What we also have on record as absolute evidence, sometimes, is the composer himself telling us about things. Here is a little snippet. We do not have Elgar speaking about his own works; we do not have Bach or Mozart telling us how to rehearse their music; but we do have Aaron Copland, who comes along to a New York studio to record the chamber version of Appalachian Spring. In the process, we discover quite a lot of things about what he wants, and what he thought was in his music that was not there, from what he asks the players to do. This is absolutely in addition to the information given by the printed notes that you purchase and play from.
Yes, that crescendo should go into everybody’s score when they are doing Appalachian Spring, as he said. He did not know where it came from, but he likes it. It was not printed.
A little bit later, while he is busy correcting this over-expressive playing, these violinists who make nice shapes on long notes, as taught in the conservatoires are told “no, just straight, without effects.” He has a very nice phrase stopping them playing: “Too much masinee, too much masinee!”
I think “HIP” is quite a nice phrase. Andrew Porter invented it in the New Yorker. “HIP” performers stands for ‘Historically Informed Performers’. It is a nice halfway house between the old emphasis that the musician had to play everything on exactly the correct original instruments and had to try and resurrect a 300 year old soprano tone in order to let that do the job for you. It in fact is not done for you by the instrument. It is something in the head. You can be historically informed and still playing a not absolutely precisely appropriate instrument, but the performance can still have a deal of style.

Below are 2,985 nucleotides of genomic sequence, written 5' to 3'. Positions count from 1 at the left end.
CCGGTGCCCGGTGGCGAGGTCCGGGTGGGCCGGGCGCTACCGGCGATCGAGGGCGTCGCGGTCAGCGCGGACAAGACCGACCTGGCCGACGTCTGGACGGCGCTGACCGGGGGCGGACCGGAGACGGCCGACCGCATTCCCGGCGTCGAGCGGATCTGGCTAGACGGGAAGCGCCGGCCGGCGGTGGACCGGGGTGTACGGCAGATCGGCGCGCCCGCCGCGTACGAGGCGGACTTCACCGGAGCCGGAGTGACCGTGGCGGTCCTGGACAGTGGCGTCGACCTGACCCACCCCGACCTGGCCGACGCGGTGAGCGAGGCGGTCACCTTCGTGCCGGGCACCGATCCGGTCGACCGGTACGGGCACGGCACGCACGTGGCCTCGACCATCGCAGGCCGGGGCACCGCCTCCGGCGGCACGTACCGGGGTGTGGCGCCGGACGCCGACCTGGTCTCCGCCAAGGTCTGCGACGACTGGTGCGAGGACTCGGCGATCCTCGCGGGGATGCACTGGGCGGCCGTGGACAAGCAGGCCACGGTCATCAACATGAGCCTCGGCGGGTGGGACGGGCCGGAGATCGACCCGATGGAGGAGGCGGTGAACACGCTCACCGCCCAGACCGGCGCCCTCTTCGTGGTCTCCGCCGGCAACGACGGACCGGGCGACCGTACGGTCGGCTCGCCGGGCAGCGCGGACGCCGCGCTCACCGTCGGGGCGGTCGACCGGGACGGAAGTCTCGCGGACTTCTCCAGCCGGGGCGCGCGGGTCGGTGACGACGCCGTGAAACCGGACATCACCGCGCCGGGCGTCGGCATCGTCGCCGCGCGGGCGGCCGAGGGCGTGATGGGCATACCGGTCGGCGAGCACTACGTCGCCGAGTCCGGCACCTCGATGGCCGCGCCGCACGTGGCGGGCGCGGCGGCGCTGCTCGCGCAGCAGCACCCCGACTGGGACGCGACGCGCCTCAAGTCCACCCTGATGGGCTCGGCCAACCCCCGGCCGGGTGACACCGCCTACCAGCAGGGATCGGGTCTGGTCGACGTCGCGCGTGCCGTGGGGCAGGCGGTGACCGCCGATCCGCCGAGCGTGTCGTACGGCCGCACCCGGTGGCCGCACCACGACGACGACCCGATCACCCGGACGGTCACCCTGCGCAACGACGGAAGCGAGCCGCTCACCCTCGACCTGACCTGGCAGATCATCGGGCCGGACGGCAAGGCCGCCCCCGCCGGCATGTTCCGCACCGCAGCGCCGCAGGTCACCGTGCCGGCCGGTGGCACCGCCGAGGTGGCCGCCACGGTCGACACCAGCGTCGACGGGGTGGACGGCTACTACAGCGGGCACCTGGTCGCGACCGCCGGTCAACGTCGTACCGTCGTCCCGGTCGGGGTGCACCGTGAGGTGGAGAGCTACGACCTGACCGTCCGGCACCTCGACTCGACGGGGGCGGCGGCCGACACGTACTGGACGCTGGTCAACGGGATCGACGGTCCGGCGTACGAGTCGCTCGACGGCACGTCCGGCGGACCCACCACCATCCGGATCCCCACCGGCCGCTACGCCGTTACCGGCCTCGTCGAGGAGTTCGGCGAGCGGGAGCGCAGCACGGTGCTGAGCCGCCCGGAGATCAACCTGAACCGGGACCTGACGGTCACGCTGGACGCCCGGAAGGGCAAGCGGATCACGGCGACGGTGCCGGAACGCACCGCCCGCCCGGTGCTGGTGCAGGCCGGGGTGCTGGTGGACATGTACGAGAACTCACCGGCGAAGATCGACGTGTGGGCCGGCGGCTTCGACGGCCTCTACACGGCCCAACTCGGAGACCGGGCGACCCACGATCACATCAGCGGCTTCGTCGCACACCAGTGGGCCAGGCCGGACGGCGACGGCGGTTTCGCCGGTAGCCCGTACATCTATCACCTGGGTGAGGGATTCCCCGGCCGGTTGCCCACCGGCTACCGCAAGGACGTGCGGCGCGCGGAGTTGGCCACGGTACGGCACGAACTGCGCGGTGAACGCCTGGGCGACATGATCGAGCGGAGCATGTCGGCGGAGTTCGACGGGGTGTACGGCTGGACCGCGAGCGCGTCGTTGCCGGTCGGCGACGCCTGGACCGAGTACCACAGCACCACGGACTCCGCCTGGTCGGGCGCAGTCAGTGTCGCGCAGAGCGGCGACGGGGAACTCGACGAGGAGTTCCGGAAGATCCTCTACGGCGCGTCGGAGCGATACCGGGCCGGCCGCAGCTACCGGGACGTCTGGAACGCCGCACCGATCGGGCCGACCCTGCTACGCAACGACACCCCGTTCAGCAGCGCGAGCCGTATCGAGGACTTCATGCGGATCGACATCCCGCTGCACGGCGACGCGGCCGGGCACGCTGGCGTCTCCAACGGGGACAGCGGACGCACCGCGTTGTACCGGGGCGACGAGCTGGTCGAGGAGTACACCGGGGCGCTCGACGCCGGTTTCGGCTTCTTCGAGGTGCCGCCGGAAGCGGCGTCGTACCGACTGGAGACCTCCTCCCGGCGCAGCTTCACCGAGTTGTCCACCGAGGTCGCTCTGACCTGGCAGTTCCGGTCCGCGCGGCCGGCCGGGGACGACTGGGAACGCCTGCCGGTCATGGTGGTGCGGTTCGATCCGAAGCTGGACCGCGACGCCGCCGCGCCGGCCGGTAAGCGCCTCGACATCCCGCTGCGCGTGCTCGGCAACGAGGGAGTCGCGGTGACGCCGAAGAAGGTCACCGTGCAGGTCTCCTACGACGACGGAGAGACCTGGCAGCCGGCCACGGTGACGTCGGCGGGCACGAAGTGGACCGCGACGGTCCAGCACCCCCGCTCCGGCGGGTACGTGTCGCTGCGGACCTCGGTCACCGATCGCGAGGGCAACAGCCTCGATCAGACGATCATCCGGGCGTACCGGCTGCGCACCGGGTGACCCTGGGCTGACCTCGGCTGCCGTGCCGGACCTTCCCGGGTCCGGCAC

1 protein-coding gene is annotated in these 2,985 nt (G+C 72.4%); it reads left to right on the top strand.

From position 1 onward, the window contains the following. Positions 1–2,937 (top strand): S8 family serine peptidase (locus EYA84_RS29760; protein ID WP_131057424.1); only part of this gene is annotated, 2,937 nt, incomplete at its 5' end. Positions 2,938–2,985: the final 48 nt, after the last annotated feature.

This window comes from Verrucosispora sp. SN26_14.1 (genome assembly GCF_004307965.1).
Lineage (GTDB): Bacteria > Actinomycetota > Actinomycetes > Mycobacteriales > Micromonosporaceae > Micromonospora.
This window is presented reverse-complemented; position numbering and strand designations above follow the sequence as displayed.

This let many orchestras off the hook, because you can have a historically informed performance of baroque, classical or romantic music from an orchestra, basically equipped to play music post-Bartok providing everybody is aware, from the evidence of history, from recordings, from every printed source that is available, and from the activities of the people who specialise in period instruments, of what the framework is within which you can interpret and how not to overflow the boundaries of appropriateness, as laid down by what history we have. It may always be a changing target. It is something that requires education from early on. Part of the problem with public engagement with music nowadays is that we are very much wowed by the PR machinery and we have, in a way, lost the ability to make our own decisions on whether an interpretation, a performer or a piece of music is any good at all, moderately good, or absolutely marvellous. The solution, surely, begins with education, and the point at which the idea of musical appreciation and the academic path separated. They in fact should never really separate. As I said at the beginning, you should try and hold these two together, the performer and the academic, the informed listener as well as the informed performer, so that you can speak the same language. That is something that should begin early on in musical teaching, and it should not be subject to the PR campaigns elevating certain things above others. People should be free to make up their own minds.
One very easy category on which we tend to have jaundiced views is the business of arrangements. The minute I mention arrangements, everybody goes tut-tut because they think that if you are a historian, you do not deal in arrangements, you deal only in the original thing, but there are arrangements and arrangements. Mozart arranged Handel. That tells you a lot about Mozart, and tells you something about Handel too.
Here is a little sample of a composer deciding that his very nice music could do duty in another format. You know this piece very well, but probably not in a choral version.